This year, the 77th World Science Fiction Convention and Eurocon 2019 were less than one week and one hundred miles apart. Worldcon was hosted by Dublin, Ireland and Eurocon was hosted by Titancon in Belfast, Northern Ireland. How could I resist two of my favourite science fiction conventions in two such fabulous cities? I couldn't. So, I went, and it was well worth it. Not just for the warmth these conventions bring to my geeky little heart but also for the volume of invaluable information imparted by experts and idols of the publishing world.
Here are just some of the reasons why these kind of conventions are so useful to authors:
Panels, Workshops, Talks. You can take part as a participant, like I did, which provides great exposure to a room full of avid consumers of your genre. Just sign up before the convention and let them know what your areas of expertise are. Whatever the subject of the panel(s) etc. you find yourself on, you get a brief opportunity to mention your name and book when you introduce yourself at the start. As well as being a participant, you can go along as an audience member and absorb valuable information on all kinds of subjects that will be useful for your content and for improving your path to publication. You will get to put names to faces of agents, editors, publishers, cover artists and authors you admire too, which is always useful when making that first approach. These are some of the panels, workshops and talks that I was lucky enough to attend this year:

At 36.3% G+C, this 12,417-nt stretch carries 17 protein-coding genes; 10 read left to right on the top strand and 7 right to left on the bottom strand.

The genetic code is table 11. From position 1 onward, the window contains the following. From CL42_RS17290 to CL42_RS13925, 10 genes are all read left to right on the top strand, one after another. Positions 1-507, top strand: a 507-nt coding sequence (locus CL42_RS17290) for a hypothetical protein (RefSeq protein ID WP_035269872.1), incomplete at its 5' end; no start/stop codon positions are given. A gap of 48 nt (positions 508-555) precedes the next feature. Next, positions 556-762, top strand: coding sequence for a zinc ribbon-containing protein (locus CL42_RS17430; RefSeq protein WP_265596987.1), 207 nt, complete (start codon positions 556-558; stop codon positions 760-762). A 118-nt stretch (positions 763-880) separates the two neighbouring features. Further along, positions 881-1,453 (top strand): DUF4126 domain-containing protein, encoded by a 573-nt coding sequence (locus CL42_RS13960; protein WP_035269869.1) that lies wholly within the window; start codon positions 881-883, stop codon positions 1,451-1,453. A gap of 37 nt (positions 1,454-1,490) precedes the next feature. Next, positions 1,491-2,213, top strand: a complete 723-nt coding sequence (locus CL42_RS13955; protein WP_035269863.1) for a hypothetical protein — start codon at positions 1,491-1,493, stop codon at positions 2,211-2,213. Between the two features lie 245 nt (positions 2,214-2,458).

When Scientists Write Science Fiction. Participants -- Douglas Van Belle, Kali Wallace, David L Clements, Corry L. Lee Ph.D.
The Future of Organised Fandom. Participants -- Christopher Davis, fromankyra, Liekinloimu, Gerard Kraus.
Editors' Panel: What Makes the Cut. Participants -- Anne Clarke (publisher, Gollancz), Ginjer Buchanan (Guest of Honour, retired editor, Penguin Random House), Patrick Nielsen Hayden (Editor in Chief, Tor Books), Natasha Bardon (Publishing Director, HarperVoyager UK), Wataru Ishigame (Editor, Tokyo Sogensha).
Contracts and Talking Terms. Participants -- Julie Crisp (Literary Agent, Julie Crisp Literary Agency), Liz Gorinsky (Publisher, Erewhon Books LLC), Joshua Bilmes (President, JABberwocky Literary Agency), Catherine Cho (Literary Agent, Curtis Brown), Meg Davis (Agent and Managing Director, Ki Agency Ltd).
Editors' Panel: Challenges and Anecdotes. Participants -- Michael Rowley (Commissioning Editor, Fiction, Rebellion Publishing Ltd), Eleanor Teasdale (Commissioning Editor, Angry Robot Books), Ginjer Buchanan (GoH, retired editor, Penguin Random House), David Thomas Moore (Fiction Commissioning Editor, Rebellion Publishing Ltd), John R. Douglas (Freelance SF Editor).
Human Reproduction and Childbirth in SFF. Participants -- Anne Charnock (Author), Beth Meacham (Executive Editor, Tor Books), A.J. Hackwith (Author), Jeannette Ng (Author).
What Agents Want. Participants -- Joshua Bilmes (President, JABberwocky Literary Agency), John Berlyne (Literary Agent, Zeno Agency Ltd), Lucienne Diver (Literary Agent, The Knight Agency), Juliet Mushens (Literary Agent, Caskie Mushens Ltd).
Small Press (Eurocon). Participants -- Pedro Cipriano (Founder, Editorial Divergencia), Cheryl Morgan (Owner, Wizard's Tower Press), Carole Parker ms.